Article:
1. Puducherry first to implement DBT for food subsidy

Puducherry first to implement DBT for food subsidy

Puducherry will be the first Union territory/state to implement direct benefit transfer (DBT) scheme for disbursal of food subsidy to the beneficiaries.

By: | New Delhi | Published: May 23, 2015 1:18 AM

Puducherry will be the first Union territory/state  to implement direct benefit transfer (DBT) scheme for disbursal of food subsidy to the beneficiaries.

Sources told FE that the Puducherry administraton has told the Union food ministry about its preparedness on two key prerequisites for the roll out — online availability of beneficiaries list and end-to-end computerisation of grain storage and distribution system.

Sources say the National Informatics Centre and the Public Financial Management System, two IT arms of the government, are validating the beneficiaries list submitted by the Puducherry government. “Puducherry has told us they are ready to roll out DBT in PDS by July,” said an official. More than 6 lakh people would benefit from DBT-PDS in Puducherry.

Under DBT, instead of subsidied grain, the identified beneficiaries will get cash transferred to their accounts allowing them to purchase grain from any shops.

However, Chandigarh,  which was also chosen for piloting DBT in PDS along with Puducherry, is yet to prepare the beneficiary list.

Meanwhile, PDS shop owners have been opposing the implementation of DBT both in Puducherry and Chandigarh as beneficiaries have the freedom to buy grain from any outlet. In March, the food ministry had decided to roll out DBT in PDS on a ‘pilot basis’ in only two Union territories.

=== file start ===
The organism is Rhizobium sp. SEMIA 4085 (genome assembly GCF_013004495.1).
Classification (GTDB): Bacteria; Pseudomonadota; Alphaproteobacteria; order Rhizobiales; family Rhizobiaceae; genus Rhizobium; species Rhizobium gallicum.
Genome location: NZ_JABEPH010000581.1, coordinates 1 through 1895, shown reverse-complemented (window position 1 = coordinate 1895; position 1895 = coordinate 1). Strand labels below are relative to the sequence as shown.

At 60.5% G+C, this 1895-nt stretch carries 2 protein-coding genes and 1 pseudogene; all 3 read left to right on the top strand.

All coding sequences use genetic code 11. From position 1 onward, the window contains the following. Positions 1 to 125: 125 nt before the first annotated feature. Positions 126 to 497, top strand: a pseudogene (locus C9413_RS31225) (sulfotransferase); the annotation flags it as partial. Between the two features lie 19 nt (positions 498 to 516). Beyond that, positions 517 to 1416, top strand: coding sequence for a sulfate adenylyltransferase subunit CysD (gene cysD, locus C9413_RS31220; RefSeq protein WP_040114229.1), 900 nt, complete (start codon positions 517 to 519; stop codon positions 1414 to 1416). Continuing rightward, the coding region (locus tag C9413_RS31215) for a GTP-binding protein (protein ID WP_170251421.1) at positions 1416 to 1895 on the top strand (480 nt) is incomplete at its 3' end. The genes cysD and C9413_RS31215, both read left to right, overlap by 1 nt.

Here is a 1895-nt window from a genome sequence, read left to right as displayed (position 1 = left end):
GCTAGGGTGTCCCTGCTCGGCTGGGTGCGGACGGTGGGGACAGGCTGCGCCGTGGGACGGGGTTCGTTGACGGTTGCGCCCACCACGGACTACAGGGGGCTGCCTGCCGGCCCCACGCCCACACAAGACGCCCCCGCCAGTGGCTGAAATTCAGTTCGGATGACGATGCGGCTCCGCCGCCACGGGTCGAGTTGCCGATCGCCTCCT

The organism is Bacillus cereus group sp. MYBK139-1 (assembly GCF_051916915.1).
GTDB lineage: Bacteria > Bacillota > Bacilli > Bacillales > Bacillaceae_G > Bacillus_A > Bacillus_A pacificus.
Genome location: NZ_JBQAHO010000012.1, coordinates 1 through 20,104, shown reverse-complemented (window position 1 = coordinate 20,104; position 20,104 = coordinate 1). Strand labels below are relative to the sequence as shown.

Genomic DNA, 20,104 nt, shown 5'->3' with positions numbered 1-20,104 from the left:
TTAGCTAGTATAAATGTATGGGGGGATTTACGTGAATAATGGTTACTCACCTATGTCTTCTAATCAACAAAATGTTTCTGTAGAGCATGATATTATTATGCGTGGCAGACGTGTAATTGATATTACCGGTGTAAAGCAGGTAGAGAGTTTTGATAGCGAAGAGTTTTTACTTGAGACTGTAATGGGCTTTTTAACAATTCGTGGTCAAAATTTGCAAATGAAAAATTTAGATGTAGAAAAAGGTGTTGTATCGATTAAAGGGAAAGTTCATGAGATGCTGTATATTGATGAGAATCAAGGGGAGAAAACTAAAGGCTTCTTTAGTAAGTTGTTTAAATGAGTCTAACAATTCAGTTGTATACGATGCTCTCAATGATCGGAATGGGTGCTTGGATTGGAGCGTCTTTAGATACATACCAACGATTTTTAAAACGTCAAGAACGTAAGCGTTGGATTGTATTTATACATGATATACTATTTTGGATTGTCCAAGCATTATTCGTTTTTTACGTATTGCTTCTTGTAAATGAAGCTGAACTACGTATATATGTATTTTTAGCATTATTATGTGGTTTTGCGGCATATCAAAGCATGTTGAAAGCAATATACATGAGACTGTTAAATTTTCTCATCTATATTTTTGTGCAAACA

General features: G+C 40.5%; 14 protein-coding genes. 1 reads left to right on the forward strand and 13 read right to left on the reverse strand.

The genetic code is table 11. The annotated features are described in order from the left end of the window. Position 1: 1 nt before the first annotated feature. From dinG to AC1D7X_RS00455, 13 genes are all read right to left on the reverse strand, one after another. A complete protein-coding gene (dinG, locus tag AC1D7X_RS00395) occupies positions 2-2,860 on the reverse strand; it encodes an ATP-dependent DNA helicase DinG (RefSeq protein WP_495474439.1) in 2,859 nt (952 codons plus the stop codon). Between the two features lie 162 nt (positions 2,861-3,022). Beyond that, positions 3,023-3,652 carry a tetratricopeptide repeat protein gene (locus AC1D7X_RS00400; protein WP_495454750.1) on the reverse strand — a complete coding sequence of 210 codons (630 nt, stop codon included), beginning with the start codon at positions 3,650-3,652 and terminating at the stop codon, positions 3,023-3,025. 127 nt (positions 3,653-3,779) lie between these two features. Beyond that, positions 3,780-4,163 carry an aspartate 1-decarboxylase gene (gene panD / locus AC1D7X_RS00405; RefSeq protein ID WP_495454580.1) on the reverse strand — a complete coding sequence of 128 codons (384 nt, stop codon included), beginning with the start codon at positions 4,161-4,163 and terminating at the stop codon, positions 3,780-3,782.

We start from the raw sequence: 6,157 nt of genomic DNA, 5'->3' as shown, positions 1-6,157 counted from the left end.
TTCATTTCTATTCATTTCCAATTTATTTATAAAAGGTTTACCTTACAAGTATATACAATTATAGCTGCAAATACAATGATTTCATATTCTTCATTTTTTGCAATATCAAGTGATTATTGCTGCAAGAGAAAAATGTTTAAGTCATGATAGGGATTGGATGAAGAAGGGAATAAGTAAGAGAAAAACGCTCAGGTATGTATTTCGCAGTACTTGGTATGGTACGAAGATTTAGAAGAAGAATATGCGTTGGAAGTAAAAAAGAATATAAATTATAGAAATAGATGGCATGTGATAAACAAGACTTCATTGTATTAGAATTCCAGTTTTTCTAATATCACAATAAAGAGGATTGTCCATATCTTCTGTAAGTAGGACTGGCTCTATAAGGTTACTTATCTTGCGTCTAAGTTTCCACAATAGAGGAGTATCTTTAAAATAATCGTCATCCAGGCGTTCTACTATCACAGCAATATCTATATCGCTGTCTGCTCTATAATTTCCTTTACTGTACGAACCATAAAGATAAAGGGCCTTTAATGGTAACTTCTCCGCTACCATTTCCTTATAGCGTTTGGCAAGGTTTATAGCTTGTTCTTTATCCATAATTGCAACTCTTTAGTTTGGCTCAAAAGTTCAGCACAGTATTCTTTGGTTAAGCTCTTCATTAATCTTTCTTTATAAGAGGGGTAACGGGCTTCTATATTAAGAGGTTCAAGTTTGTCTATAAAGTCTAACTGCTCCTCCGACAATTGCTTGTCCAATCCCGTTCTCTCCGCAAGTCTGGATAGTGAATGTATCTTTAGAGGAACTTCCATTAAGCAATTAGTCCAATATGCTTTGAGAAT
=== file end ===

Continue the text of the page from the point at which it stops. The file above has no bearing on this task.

A high-level committee (HLC) on restructuring of Food Corporation of India (FCI) had earlier recommended a gradual introduction of cash transfers in PDS, starting with large cities with over 1 million population and then extending it to grain surplus states and then giving option to deficit states to opt for cash or physical grain distribution.

“This will be a cost-effective way to help poor, without much distortion in the production basket and in line with best international practices,” the HLC stated. HLC’s calculations revealed that through DBT, the government could save more than R30,000 crore annually, and still give a better deal to consumers.

Food minister Ram Vilas Paswan, in response to the HLC report recently, had said, “We favour DBT for PDS, but the issue has to be discussed extensively before arriving at a concrete proposal on it.”

“If we transfer cash, beneficiary can buy grain from the open market. Then what will happen to our procurement operation and what will we do with procured grain and our storage facilities. We need to seriously think about this before implementing it on larger scale,” Paswan had said.

“Cash transfers can be indexed with overall price level to protect the amount of real income transfers, given in the name of lady of the house, and routed through the Prime Minister’s Jan-Dhan Yojana (PMJDY) and dovetailing Aadhaar and unique identification (UID) number,” HLC had noted.

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